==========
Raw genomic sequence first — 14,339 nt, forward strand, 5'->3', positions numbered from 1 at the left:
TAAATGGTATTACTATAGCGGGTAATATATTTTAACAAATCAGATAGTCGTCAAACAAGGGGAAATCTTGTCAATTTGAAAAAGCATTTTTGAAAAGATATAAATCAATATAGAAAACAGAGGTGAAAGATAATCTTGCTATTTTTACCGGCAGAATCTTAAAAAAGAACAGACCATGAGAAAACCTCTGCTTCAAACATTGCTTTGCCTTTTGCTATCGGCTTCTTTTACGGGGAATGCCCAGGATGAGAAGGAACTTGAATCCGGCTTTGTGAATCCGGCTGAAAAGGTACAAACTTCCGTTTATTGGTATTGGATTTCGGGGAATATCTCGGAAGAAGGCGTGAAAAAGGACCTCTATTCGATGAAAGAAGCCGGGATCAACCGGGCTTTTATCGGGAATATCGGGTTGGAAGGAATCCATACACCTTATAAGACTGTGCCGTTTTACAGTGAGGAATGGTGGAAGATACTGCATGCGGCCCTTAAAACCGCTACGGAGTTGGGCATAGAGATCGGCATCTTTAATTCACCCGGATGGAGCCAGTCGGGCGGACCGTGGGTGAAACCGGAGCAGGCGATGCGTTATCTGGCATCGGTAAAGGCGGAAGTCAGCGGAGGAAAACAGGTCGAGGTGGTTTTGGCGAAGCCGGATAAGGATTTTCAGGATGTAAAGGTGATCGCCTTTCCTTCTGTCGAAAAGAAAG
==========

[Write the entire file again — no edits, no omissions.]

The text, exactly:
Raw genomic sequence first — 14,339 nt, forward strand, 5'->3', positions numbered from 1 at the left:
TAAATGGTATTACTATAGCGGGTAATATATTTTAACAAATCAGATAGTCGTCAAACAAGGGGAAATCTTGTCAATTTGAAAAAGCATTTTTGAAAAGATATAAATCAATATAGAAAACAGAGGTGAAAGATAATCTTGCTATTTTTACCGGCAGAATCTTAAAAAAGAACAGACCATGAGAAAACCTCTGCTTCAAACATTGCTTTGCCTTTTGCTATCGGCTTCTTTTACGGGGAATGCCCAGGATGAGAAGGAACTTGAATCCGGCTTTGTGAATCCGGCTGAAAAGGTACAAACTTCCGTTTATTGGTATTGGATTTCGGGGAATATCTCGGAAGAAGGCGTGAAAAAGGACCTCTATTCGATGAAAGAAGCCGGGATCAACCGGGCTTTTATCGGGAATATCGGGTTGGAAGGAATCCATACACCTTATAAGACTGTGCCGTTTTACAGTGAGGAATGGTGGAAGATACTGCATGCGGCCCTTAAAACCGCTACGGAGTTGGGCATAGAGATCGGCATCTTTAATTCACCCGGATGGAGCCAGTCGGGCGGACCGTGGGTGAAACCGGAGCAGGCGATGCGTTATCTGGCATCGGTAAAGGCGGAAGTCAGCGGAGGAAAACAGGTCGAGGTGGTTTTGGCGAAGCCGGATAAGGATTTTCAGGATGTAAAGGTGATCGCCTTTCCTTCTGTCGAAAAGAAAG